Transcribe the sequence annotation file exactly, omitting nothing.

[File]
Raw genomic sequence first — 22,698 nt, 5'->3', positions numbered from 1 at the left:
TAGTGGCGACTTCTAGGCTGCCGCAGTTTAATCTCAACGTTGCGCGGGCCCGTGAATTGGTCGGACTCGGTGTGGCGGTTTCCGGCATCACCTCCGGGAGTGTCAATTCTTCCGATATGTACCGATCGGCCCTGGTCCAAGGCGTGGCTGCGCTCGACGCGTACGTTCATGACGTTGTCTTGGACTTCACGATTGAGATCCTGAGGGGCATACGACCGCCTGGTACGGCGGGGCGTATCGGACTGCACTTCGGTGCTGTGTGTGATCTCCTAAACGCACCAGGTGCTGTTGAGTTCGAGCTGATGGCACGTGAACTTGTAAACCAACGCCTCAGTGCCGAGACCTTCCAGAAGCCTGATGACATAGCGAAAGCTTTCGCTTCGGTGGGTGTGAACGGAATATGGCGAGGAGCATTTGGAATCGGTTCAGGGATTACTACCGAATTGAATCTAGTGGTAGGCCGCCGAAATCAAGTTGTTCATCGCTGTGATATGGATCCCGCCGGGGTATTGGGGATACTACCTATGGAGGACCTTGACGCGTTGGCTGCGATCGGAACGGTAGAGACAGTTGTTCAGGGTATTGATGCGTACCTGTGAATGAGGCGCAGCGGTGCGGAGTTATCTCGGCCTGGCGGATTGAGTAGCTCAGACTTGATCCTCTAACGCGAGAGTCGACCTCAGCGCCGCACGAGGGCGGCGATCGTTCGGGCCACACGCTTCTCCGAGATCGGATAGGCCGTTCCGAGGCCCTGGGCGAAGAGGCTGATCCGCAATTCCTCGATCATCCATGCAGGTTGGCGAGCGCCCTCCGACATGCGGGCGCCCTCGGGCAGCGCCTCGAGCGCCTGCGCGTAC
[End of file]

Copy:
Raw genomic sequence first — 22,698 nt, 5'->3', positions numbered from 1 at the left:
TAGTGGCGACTTCTAGGCTGCCGCAGTTTAATCTCAACGTTGCGCGGGCCCGTGAATTGGTCGGACTCGGTGTGGCGGTTTCCGGCATCACCTCCGGGAGTGTCAATTCTTCCGATATGTACCGATCGGCCCTGGTCCAAGGCGTGGCTGCGCTCGACGCGTACGTTCATGACGTTGTCTTGGACTTCACGATTGAGATCCTGAGGGGCATACGACCGCCTGGTACGGCGGGGCGTATCGGACTGCACTTCGGTGCTGTGTGTGATCTCCTAAACGCACCAGGTGCTGTTGAGTTCGAGCTGATGGCACGTGAACTTGTAAACCAACGCCTCAGTGCCGAGACCTTCCAGAAGCCTGATGACATAGCGAAAGCTTTCGCTTCGGTGGGTGTGAACGGAATATGGCGAGGAGCATTTGGAATCGGTTCAGGGATTACTACCGAATTGAATCTAGTGGTAGGCCGCCGAAATCAAGTTGTTCATCGCTGTGATATGGATCCCGCCGGGGTATTGGGGATACTACCTATGGAGGACCTTGACGCGTTGGCTGCGATCGGAACGGTAGAGACAGTTGTTCAGGGTATTGATGCGTACCTGTGAATGAGGCGCAGCGGTGCGGAGTTATCTCGGCCTGGCGGATTGAGTAGCTCAGACTTGATCCTCTAACGCGAGAGTCGACCTCAGCGCCGCACGAGGGCGGCGATCGTTCGGGCCACACGCTTCTCCGAGATCGGATAGGCCGTTCCGAGGCCCTGGGCGAAGAGGCTGATCCGCAATTCCTCGATCATCCATGCAGGTTGGCGAGCGCCCTCCGACATGCGGGCGCCCTCGGGCAGCGCCTCGAGCGCCTGCGCGTAC